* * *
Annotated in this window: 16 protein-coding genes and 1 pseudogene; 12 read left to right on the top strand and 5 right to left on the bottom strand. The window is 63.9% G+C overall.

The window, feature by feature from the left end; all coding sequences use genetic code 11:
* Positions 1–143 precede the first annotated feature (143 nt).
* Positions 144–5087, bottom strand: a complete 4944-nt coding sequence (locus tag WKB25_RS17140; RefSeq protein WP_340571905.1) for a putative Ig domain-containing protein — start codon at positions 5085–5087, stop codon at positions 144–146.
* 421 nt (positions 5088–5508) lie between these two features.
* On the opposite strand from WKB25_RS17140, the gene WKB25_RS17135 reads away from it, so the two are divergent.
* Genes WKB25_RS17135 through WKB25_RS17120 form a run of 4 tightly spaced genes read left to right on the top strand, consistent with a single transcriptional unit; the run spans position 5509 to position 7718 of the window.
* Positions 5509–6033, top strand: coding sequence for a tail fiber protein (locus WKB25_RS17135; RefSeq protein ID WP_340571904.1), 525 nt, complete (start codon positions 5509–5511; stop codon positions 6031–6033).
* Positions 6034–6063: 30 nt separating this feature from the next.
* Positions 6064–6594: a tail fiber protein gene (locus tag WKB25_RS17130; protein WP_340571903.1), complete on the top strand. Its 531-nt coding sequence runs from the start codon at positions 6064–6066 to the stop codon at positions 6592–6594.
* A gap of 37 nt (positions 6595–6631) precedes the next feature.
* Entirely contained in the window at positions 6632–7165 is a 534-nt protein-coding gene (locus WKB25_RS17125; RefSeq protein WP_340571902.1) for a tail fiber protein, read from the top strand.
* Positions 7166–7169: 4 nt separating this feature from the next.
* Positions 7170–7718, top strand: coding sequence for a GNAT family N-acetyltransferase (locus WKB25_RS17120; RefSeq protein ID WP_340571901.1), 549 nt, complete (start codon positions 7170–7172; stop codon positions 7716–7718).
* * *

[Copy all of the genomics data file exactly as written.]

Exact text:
Annotated in this window: 16 protein-coding genes and 1 pseudogene; 12 read left to right on the top strand and 5 right to left on the bottom strand. The window is 63.9% G+C overall.

The window, feature by feature from the left end; all coding sequences use genetic code 11:
* Positions 1–143 precede the first annotated feature (143 nt).
* Positions 144–5087, bottom strand: a complete 4944-nt coding sequence (locus tag WKB25_RS17140; RefSeq protein WP_340571905.1) for a putative Ig domain-containing protein — start codon at positions 5085–5087, stop codon at positions 144–146.
* 421 nt (positions 5088–5508) lie between these two features.
* On the opposite strand from WKB25_RS17140, the gene WKB25_RS17135 reads away from it, so the two are divergent.
* Genes WKB25_RS17135 through WKB25_RS17120 form a run of 4 tightly spaced genes read left to right on the top strand, consistent with a single transcriptional unit; the run spans position 5509 to position 7718 of the window.
* Positions 5509–6033, top strand: coding sequence for a tail fiber protein (locus WKB25_RS17135; RefSeq protein ID WP_340571904.1), 525 nt, complete (start codon positions 5509–5511; stop codon positions 6031–6033).
* Positions 6034–6063: 30 nt separating this feature from the next.
* Positions 6064–6594: a tail fiber protein gene (locus tag WKB25_RS17130; protein WP_340571903.1), complete on the top strand. Its 531-nt coding sequence runs from the start codon at positions 6064–6066 to the stop codon at positions 6592–6594.
* A gap of 37 nt (positions 6595–6631) precedes the next feature.
* Entirely contained in the window at positions 6632–7165 is a 534-nt protein-coding gene (locus WKB25_RS17125; RefSeq protein WP_340571902.1) for a tail fiber protein, read from the top strand.
* Positions 7166–7169: 4 nt separating this feature from the next.
* Positions 7170–7718, top strand: coding sequence for a GNAT family N-acetyltransferase (locus WKB25_RS17120; RefSeq protein ID WP_340571901.1), 549 nt, complete (start codon positions 7170–7172; stop codon positions 7716–7718).